Esther Greenwood

Getting Over It

In Uncategorized on September 15, 2009 at 12:18 am

“Do you believe in life after love?”

– Cher

This past weekend the subject of ex-loves came up.  Maybe it was due to 9/11 and the fact that everyone was thinking of the past and where they were when the tragedy happened eight (eight!!!) years ago.  But I spent most of the day in contemplation, considering my life’s present and its past.

So it didn’t surprise me that I found myself somehow recalling an event/how I had been hurt over a year ago.  In February 2008, a boy I had been crazy about for years told me he was single and slept with me.  A few days later, I found out Fuckwad was not single and was in fact still with his girlfriend of five years.  I was destroyed.

I hate being lied to, so when I was recounting this tale which was already a painful memory I got a little emotional and vehement about how what Fuckwad did to me was absolutely awful.  The person I was recounting this to turned to me and made a joke, “Well you’re obviously over it.”

And the thing is, I am over it.  I’m over the guy.  As Leah would acknowledge a few days later, you can be over the guy/paramour in question and still be hurt by the events.

Vince: 

“Getting over things doesn’t mean restoring reality to the state it was in BEFORE the thing happened. It means literally getting over it. Moving on. Accepting the new reality.”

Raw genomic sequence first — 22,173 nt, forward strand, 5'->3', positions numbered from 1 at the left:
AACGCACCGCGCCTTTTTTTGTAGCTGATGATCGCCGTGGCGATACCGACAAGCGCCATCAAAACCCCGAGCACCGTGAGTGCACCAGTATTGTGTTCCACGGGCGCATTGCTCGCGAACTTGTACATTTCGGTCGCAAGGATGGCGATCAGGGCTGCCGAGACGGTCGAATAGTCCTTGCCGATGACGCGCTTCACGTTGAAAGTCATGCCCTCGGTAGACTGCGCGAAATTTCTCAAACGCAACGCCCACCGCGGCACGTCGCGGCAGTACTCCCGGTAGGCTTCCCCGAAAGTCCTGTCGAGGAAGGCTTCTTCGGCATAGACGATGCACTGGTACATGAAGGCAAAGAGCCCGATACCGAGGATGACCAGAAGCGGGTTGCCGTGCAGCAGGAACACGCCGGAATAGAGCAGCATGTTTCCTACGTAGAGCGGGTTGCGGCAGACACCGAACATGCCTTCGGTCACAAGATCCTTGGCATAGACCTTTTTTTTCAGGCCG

I think traumatic events, like first heartbreak, always stay with us.  I know people (not just me!) who have certain songs they can’t listen to due to past pain, and yet they’ve moved on (I hope) and found new love.  We’re changed by the events of our past, and possibly a bit more timid, more careful, more scared to love, but if we want to, we can move forward and love again.  Or at least take those steps towards that.  (Now I’m sounding like a Self Help book or Dr. Phil.)  I’ve learned a lot from some very painful past mistakes and relationships, and while I wish I hadn’t let myself get so hurt or screwed up in the past, I’m thankful for the knowledge it’s bestowed on me, knowledge I can use to make current relationships work.  Knowledge I can use to grow.

I don’t spend too much time mourning the past, because that’s useless.  What happened, happened.  But I can’t run from the past, either.  It’s who I am.  It’s who you are.  And hopefully, we can all love one another both through it and due to it.

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  1. My dear Emily,

    I definitely agree that we’re changed by the events by our past- and it definitely applies to our views on love in terms of fear and security. But I also think that breakups (for me anyway) is not a singular thing when it comes to epiphanies or changes in perspective. I believe that sometimes